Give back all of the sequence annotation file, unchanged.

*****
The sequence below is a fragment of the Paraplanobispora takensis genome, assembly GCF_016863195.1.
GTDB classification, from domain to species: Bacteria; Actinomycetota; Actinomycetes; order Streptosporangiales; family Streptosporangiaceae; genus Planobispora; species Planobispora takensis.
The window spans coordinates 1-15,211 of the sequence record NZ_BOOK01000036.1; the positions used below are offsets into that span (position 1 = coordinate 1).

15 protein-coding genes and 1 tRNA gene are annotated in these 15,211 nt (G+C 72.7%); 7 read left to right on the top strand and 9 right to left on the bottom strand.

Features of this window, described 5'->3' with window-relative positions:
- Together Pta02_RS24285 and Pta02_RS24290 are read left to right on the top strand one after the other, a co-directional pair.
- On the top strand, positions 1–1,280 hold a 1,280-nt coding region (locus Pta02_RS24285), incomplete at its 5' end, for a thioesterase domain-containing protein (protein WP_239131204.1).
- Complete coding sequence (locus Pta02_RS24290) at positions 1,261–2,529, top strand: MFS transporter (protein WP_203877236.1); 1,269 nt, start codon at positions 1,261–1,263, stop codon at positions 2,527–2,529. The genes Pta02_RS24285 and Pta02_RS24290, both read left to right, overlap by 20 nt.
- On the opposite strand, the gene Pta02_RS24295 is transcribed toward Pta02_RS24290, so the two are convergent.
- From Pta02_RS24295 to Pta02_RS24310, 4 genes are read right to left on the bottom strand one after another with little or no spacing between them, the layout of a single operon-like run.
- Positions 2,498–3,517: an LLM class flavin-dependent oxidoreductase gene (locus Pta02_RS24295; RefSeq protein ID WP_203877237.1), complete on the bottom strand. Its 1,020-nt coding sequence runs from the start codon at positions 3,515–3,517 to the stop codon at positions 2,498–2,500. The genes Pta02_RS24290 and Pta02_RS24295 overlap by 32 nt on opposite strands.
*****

The sequence below is a fragment of the Paraplanobispora takensis genome, assembly GCF_016863195.1.
GTDB classification, from domain to species: Bacteria; Actinomycetota; Actinomycetes; order Streptosporangiales; family Streptosporangiaceae; genus Planobispora; species Planobispora takensis.
The window spans coordinates 1-15,211 of the sequence record NZ_BOOK01000036.1; the positions used below are offsets into that span (position 1 = coordinate 1).

15 protein-coding genes and 1 tRNA gene are annotated in these 15,211 nt (G+C 72.7%); 7 read left to right on the top strand and 9 right to left on the bottom strand.

Features of this window, described 5'->3' with window-relative positions:
- Together Pta02_RS24285 and Pta02_RS24290 are read left to right on the top strand one after the other, a co-directional pair.
- On the top strand, positions 1–1,280 hold a 1,280-nt coding region (locus Pta02_RS24285), incomplete at its 5' end, for a thioesterase domain-containing protein (protein WP_239131204.1).
- Complete coding sequence (locus Pta02_RS24290) at positions 1,261–2,529, top strand: MFS transporter (protein WP_203877236.1); 1,269 nt, start codon at positions 1,261–1,263, stop codon at positions 2,527–2,529. The genes Pta02_RS24285 and Pta02_RS24290, both read left to right, overlap by 20 nt.
- On the opposite strand, the gene Pta02_RS24295 is transcribed toward Pta02_RS24290, so the two are convergent.
- From Pta02_RS24295 to Pta02_RS24310, 4 genes are read right to left on the bottom strand one after another with little or no spacing between them, the layout of a single operon-like run.
- Positions 2,498–3,517: an LLM class flavin-dependent oxidoreductase gene (locus Pta02_RS24295; RefSeq protein ID WP_203877237.1), complete on the bottom strand. Its 1,020-nt coding sequence runs from the start codon at positions 3,515–3,517 to the stop codon at positions 2,498–2,500. The genes Pta02_RS24290 and Pta02_RS24295 overlap by 32 nt on opposite strands.